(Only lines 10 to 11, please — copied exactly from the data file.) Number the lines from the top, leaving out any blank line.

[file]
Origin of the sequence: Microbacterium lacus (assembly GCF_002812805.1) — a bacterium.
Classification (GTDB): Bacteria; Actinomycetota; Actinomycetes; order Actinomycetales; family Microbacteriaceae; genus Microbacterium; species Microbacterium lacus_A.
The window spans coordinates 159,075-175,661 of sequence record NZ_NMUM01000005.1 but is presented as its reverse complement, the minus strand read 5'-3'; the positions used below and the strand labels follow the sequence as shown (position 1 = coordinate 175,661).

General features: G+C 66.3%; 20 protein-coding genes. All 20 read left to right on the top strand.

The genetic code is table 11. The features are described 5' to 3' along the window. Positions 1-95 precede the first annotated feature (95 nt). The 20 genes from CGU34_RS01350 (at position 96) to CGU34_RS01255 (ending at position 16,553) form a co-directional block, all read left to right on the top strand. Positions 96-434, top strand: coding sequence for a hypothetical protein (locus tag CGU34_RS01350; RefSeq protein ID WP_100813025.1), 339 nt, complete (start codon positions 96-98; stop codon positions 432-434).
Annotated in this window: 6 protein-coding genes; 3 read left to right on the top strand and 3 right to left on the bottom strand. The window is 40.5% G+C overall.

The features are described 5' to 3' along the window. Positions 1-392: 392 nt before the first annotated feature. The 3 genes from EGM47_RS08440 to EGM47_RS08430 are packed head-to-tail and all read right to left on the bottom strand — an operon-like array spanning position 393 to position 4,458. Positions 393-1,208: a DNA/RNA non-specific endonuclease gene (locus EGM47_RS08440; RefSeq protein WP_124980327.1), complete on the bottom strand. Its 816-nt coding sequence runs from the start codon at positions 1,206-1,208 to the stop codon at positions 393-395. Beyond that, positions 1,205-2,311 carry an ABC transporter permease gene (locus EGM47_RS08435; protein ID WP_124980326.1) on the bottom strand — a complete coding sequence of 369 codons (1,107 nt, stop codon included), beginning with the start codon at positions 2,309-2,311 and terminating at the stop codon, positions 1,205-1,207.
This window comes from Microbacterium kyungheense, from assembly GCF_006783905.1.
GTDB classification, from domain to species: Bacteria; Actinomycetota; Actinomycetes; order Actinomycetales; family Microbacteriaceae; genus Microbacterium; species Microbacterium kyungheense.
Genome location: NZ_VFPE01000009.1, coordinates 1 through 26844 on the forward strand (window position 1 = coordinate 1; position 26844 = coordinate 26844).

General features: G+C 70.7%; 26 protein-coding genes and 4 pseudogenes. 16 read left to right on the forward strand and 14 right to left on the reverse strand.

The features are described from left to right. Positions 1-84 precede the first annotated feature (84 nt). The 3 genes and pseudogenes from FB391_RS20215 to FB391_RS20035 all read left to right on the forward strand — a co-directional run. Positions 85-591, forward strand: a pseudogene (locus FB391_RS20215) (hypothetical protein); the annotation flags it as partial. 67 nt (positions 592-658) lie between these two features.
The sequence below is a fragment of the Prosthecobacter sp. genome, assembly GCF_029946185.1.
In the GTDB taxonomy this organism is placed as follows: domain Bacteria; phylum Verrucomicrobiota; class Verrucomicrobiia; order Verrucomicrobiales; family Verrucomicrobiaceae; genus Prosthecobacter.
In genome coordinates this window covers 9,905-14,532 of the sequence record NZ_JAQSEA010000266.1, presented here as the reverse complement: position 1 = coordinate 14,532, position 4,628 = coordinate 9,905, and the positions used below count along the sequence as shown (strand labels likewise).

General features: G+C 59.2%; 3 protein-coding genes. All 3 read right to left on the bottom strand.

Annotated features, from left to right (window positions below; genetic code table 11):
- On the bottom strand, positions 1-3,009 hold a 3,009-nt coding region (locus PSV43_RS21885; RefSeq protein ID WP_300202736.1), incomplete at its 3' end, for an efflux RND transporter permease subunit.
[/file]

Genome location: NZ_VFPE01000009.1, coordinates 1 through 26844 on the forward strand (window position 1 = coordinate 1; position 26844 = coordinate 26844).

General features: G+C 70.7%; 26 protein-coding genes and 4 pseudogenes. 16 read left to right on the forward strand and 14 right to left on the reverse strand.